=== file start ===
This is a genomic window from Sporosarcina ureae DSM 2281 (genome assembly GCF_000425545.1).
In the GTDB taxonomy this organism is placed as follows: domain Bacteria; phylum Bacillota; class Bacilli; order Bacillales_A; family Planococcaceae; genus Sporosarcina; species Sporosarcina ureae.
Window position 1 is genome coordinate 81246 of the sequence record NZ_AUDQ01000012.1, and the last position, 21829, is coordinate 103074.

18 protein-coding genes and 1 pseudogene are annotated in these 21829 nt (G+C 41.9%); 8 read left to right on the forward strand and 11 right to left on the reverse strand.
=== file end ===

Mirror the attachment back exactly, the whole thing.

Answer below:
This is a genomic window from Sporosarcina ureae DSM 2281 (genome assembly GCF_000425545.1).
In the GTDB taxonomy this organism is placed as follows: domain Bacteria; phylum Bacillota; class Bacilli; order Bacillales_A; family Planococcaceae; genus Sporosarcina; species Sporosarcina ureae.
Window position 1 is genome coordinate 81246 of the sequence record NZ_AUDQ01000012.1, and the last position, 21829, is coordinate 103074.

18 protein-coding genes and 1 pseudogene are annotated in these 21829 nt (G+C 41.9%); 8 read left to right on the forward strand and 11 right to left on the reverse strand.